Academic journal article Library Philosophy and Practice

An Assessment of the Reference Collection and Services of Four Academic Libraries in Nigeria

Academic journal article Library Philosophy and Practice

An Assessment of the Reference Collection and Services of Four Academic Libraries in Nigeria

Article excerpt

Introduction

The key elements in reference are the collection, the librarians, and the library users. Ifidon (1997) defines reference service as "the springboard to the library and librarianship, wherein one is involved with all aspects of information both theoretical and practical." Ugwanyi (1998) defines reference service as, "the personal assistance given to the user in finding specific information," whether direct or indirect. According to Clark (1997), direct reference service is personal assistance to individual seekers of information. Indirect reference service consists of behind-the -scenes activities including selection, acquisition, processing, and maintenance of library catalogues, bibliographies, other reference aids, and the administration of reference section.

What is a Reference Book?

A reference book is not meant to be read through, but has an array of unrelated entries, which are generally alphabetically arranged. Nwogu (1991) defines reference source as "books not meant to be read from cover to cover but only to be consulted for certain information or facts." He continues in his definition, saying, "these books are expected to be in the library at all times."

Criteria for Evaluating Reference Sources and Materials

There are many reference sources today, and libraries cannot afford all of them. There are common criteria that are used in evaluating these sources:

1. Up-to-date ness: This is especially crucial in the sciences and technology.

2. Authority: The sources must be from an authoritative person, and the contributors, editors, and compilers, must well-qualified.

3. Arrangement: The information contained in the sources should be arranged for easy retrieval.

4. Scope: What subjects are covered.

5. Treatment: The treatment must be appropriate for its audience, e.g., the use of colour photographs in order to be appreciated by children.

6. Illustrations: As necessary and appropriate.

7. Bibliographies: Each article should have a list of references, which, apart from indicating the sources consulted by the author, serves as a guide to further reading for the reader who wishes to study the subject in greater depth.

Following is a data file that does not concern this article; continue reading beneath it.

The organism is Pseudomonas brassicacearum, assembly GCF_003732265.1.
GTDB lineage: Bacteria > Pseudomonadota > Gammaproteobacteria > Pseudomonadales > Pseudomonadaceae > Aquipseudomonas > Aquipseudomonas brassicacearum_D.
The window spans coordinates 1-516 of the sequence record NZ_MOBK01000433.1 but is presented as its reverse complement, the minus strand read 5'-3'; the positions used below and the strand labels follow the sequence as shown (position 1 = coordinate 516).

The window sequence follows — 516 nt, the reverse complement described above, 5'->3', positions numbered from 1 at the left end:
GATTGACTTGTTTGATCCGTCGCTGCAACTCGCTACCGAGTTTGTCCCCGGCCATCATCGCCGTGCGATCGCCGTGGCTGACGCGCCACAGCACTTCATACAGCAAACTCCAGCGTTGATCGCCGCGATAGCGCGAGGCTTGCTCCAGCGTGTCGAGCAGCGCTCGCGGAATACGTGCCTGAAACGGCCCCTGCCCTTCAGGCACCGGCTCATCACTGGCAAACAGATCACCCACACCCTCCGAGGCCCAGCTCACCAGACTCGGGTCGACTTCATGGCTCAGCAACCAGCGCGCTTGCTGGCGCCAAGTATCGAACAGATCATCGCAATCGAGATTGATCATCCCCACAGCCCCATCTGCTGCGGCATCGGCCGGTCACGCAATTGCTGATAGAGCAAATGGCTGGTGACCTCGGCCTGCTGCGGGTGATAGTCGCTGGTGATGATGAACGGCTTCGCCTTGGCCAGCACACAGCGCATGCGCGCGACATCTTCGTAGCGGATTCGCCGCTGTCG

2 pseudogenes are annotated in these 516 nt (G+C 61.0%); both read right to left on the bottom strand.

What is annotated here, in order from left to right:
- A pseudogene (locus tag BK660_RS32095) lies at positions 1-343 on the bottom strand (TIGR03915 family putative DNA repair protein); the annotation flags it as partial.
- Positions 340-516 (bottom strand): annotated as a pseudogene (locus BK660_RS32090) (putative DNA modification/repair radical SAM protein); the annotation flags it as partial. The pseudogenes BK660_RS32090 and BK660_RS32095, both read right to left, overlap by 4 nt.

Sources of Information

There are three basic sources of published information. These are:

* Primary sources

* Secondary sources

* Tertiary sources

Primary Sources

These contain recent and original information. They are considered the most important sources of information, especially for science and technology. Examples are journals, reports, patents, theses and dissertations.

Secondary Sources

These are derived from the primary sources. Examples are abstracts and indexes. Abstracts are brief accounts of the detailed information contained in primary sources while indexes indicate what items of information are contained in the primary sources and the specific location of such items.

Tertiary Sources

These are written and published after consulting the primary sources, with the aid of the secondary sources. They are the analysis of the information contained in the primary sources. Many are voluminous and require much shelving space in the library. Examples are textbook, manuals, and handbooks, dictionaries, encyclopedias, guides, almanacs, yearbooks, gazetteers, treatises, and compends.

Methodology

The methodology used for this research is site visits to the selected libraries. The researchers assessed the collections personally and interviewed the reference librarians. The criteria used for the selection of the libraries was proximity, i.e., accessibility to the researchers.

Results

Delta State University Library

The reference section of the Delta State University, Library, Abraka, has 66 volumes, comprising government publications, almanacs, dictionaries, map and atlases, gazetteers, religious books, encyclopedias, handbooks and manuals, yearbooks, directories, guide books, etc. …

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